Friday, March 26, 2010
What is it about horses? All my early favorite stories were about them. "Black Beauty", "The Black Stallion", "King of the Wind". There were Misty, Silver, Trigger, Fury, Flicka, and many more. All through my childhood I yearned for a horse. The closest I ever got was Brighty. Brighty was a donkey. I loved him, even though he wasn't a horse; even thought he once tried to scrape me off his back by rubbing up against the granary, and then threw me and stomped on me because I wouldn't be scraped off. Most of the time he was very sweet, and we ranged allover the 160-plus acres upon which we lived. He only shucked me off into a prickly-pear patch once. But he wasn't a horse. No matter how hard I squinted, his most prominent feature was his pair of jack-rabbit ears.
Brighty and I lived on an egg farm in the Texas panhandle. Our place had 2000 hens, 40 acres of wheat, 40 acres of grain sorghum, 40 acres of barley, and 5 acres of tomatoes: In the winter we would pasture a couple dozen horses belonging to a friend of my step- father on the grain-stubble. I didn't get to know them well. They were stand-offish. And anyway, I wasn't allowed to "fool with them." But I used to watch them graze for hours at time.
Twice every day these horses used to amble up to the equipment yard where the stock-tank was, and get a drink. The last to come up were always a matched pair of wooly, liver-chestnut, Shetland ponies. Their charm, if they ever had any, was lost on me.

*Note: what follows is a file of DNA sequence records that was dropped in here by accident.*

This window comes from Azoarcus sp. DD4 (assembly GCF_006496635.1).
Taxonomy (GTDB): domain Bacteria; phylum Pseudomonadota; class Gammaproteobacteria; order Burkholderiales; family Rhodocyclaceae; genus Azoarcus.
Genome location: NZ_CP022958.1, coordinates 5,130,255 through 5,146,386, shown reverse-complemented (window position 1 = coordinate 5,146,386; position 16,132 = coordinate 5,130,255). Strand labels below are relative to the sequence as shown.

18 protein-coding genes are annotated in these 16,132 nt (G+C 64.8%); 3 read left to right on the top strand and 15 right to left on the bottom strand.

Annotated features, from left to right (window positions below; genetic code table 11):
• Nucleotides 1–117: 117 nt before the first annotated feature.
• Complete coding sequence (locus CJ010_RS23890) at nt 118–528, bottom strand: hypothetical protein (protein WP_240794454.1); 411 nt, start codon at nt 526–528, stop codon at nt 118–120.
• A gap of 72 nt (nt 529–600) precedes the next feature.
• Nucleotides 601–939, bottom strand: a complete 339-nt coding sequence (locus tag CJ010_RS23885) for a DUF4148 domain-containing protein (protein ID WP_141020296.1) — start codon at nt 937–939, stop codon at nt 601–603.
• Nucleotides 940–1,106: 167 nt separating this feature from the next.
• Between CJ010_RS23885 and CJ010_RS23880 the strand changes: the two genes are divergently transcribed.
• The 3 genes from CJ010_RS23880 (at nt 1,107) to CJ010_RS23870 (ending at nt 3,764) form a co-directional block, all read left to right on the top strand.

They were ornery. One of them was just plain diabolical. You could walk right up to them, they didn't mind. It gave them the perfect opportunity to either tear the buttons off your coat, or take a chunk out of your arm. But the meaner one had a real talent for trouble.
Each time the herd made the trip up to the water-tank, "Diablo", as I called him, would hang back with his brother while the big horses thrust their muzzles into the cold water and began to drink their fill. Then "Diablo" would sneak silently up behind a thirsty mare or gelding, bite the hell out of his or her flank, and slip quickly around to the other side of his victem.
The bushwacked horse would throw up its head, squealing with pain and rage, ears pinned, eyes rolling, and tie into the horse standing nearest its bitten side. There was always a scrap, and "Diablo" would watch it with evident satisfaction. Then, when it was all over, and the herd began to amble back out to the grazing, he would have a nice, big drink, and follow them out.
The only horse in this group whose real name was known to me was an Apaloosa mare, a red chestnut, with a white, chestnut-spangled blanket, and long graceful legs. Her name was "Lacy Britches." She was almost as friendly as "Diablo." If you tried to approach her, she would put down her head, and wheel around, doing her best to kick you into next Sunday. Then she'd go off, squealing, bucking, crow-hopping and wringing her tail.
Once under saddle, she was reputed to be the best cow-horse in the county, but you had to get aboard first. "Lacy Britches" made that pretty interesting, and once you were there, you better know your business, because she was a professional, and did not suffer fools gladly. Mostly I admired her from a distance.
I did get to ride her once, though. For a minute.